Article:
[Date Prev][Date Next][Thread Prev][Thread Next][Date Index][Thread Index]

Re: when GC is permitted

This page is part of the web mail archives of SRFI 50 from before July 7th, 2015. The new archives for SRFI 50 are here. Eventually, the entire history will be moved there, including any new messages.

    > From: Jim Blandy <jimb@xxxxxxxxxx>

    > Tom Lord <lord@xxxxxxx> writes:
    > >     > Also, when running in a system with a precise collector and 
    > >     > interrupt-anytime threads, Pika-style would require the elided
    > >     > mn__[begin|end]_incoherent() critical section calls?

    > > No.

    > > There is an independent and wholly unrelated reason to want those for
    > > different examples, but they are not required for any of what we are
    > > discussing.

    > Under such a GC, would Pika-style scm_car and scm_cdr require critical
    > sections to be marked internally?

To my mind, the specific mention of CAR and CDR is a red herring.
You could more clearly ask the more general question:

	With a precise collector and interrupt-anytime (or concurrent)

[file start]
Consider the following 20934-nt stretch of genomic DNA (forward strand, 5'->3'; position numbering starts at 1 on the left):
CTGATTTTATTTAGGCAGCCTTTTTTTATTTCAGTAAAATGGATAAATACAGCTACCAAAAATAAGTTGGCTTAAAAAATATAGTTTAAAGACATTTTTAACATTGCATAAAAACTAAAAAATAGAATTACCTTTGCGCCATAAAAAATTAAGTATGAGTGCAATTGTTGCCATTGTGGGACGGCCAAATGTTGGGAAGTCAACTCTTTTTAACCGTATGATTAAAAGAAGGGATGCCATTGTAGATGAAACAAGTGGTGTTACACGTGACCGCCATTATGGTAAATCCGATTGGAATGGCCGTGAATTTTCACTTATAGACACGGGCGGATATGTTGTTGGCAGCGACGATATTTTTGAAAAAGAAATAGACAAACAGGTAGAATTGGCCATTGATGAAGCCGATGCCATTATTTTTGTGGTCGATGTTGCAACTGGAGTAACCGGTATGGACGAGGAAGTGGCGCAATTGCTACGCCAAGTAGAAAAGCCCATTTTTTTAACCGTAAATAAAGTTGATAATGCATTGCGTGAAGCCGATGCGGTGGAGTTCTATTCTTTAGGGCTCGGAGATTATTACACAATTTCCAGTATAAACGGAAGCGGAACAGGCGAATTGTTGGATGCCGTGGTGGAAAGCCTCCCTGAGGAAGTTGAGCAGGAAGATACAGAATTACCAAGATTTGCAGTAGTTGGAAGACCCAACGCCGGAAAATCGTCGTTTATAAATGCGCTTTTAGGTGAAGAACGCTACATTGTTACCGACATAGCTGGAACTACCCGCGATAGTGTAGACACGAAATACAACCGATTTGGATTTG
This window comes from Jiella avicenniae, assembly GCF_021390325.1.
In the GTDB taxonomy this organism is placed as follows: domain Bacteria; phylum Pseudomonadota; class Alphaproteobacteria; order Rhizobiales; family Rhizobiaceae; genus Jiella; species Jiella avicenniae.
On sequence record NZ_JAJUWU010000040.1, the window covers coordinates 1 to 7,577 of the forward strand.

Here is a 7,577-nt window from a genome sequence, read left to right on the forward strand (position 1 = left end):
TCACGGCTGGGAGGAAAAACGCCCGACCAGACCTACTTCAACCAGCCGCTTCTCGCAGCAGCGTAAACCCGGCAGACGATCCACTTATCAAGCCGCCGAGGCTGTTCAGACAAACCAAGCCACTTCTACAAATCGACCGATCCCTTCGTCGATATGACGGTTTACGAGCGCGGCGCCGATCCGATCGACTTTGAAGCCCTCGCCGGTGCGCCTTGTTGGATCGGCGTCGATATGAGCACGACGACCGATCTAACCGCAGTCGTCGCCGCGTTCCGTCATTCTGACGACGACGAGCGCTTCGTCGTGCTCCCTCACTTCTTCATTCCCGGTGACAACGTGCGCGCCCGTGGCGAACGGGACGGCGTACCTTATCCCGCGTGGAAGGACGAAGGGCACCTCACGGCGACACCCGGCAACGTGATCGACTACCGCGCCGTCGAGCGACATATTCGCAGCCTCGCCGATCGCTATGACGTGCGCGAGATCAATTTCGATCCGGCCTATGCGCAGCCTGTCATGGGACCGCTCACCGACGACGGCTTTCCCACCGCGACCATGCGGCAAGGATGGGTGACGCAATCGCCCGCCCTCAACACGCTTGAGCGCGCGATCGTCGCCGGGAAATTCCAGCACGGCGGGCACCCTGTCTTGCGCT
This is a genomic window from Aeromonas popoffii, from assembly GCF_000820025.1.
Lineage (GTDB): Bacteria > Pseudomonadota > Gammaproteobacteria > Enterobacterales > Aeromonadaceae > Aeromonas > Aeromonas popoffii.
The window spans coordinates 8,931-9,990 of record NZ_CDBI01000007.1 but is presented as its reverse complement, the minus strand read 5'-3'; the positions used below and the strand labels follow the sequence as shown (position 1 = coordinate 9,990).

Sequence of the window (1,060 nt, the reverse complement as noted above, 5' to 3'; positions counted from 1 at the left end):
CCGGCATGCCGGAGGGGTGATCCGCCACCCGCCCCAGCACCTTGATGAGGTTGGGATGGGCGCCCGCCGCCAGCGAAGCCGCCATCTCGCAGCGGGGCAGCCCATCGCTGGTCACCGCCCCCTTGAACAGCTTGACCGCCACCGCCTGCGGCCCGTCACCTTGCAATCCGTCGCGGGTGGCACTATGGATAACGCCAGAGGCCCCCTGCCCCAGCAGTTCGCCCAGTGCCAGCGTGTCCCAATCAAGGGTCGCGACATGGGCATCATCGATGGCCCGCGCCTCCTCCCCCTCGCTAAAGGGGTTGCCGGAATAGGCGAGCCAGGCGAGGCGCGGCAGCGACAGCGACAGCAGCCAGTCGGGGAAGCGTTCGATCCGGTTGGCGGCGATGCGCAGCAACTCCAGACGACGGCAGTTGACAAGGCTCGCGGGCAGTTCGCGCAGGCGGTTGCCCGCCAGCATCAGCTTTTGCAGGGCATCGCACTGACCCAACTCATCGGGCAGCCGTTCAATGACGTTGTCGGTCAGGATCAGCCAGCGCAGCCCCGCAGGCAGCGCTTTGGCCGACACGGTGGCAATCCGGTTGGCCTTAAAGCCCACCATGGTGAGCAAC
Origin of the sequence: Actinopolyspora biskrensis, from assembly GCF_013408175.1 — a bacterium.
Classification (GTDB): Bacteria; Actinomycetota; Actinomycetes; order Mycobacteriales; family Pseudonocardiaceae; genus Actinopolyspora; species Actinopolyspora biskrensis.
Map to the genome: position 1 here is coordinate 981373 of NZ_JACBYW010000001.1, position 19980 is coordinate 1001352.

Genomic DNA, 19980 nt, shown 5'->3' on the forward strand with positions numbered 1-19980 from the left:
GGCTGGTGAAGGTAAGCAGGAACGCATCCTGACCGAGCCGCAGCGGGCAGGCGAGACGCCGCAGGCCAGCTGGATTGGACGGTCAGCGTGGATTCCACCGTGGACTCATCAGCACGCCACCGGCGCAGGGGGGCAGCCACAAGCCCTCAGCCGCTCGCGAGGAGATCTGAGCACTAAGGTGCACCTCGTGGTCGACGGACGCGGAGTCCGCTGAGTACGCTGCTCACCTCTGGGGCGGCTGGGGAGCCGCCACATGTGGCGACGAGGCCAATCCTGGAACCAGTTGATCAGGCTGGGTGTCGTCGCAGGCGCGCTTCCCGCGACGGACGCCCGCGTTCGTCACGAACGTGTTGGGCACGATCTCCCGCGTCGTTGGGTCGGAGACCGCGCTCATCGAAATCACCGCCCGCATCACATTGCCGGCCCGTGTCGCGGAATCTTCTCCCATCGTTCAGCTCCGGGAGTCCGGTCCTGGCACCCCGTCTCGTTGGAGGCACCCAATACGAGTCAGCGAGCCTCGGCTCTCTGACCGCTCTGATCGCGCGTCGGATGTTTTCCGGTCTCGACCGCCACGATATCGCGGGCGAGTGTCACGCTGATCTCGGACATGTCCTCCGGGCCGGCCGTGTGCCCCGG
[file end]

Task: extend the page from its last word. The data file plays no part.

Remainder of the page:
threads, would there need to be GC-exclusion around all reads
        from and writes to Scheme locations, as well as any cases
        where a reference to a Scheme value may exist outside of any
        Scheme location?

Absent stronger guarantees about the C store than are provided by
the C standard itself, of course the answer is yes.

What you are really suggesting with your question is an issue about 
some code which is semantically equivalent to the Scheme fragment:

	(set! x (cdr y))
        (set! x (car x))

In translating that into C code, and assuming that we pay a penalty
for GC exclusion, might we not get better code for:

	  (set! x (cdr y))
          (set! x (car x)))


We certainly might.   And that is a sound argument for making CADR a
_native_ function rather than one that would have to be implemented in
a portable FFI.

It is also a sound argument for portable FFI _extensions_ (i.e., not
essential in the first SRFI) that would allow C code like:





	  scm_clusterable_cdr (&result, instance, pair);
	  scm_clusterable_car (&result, instance, &result);



but the right to write such portable-FFI-using code is a privelege for
grownups who are stretching a good FFI to its limits -- not an
objection to using Pika-style conventions as the baseline.

(If you are looking at the CAR and CDR implementations in the Pika
code base -- note that they are not currently thread-safe.   That's
why they're segregated into the `reps' ("representations") directory.)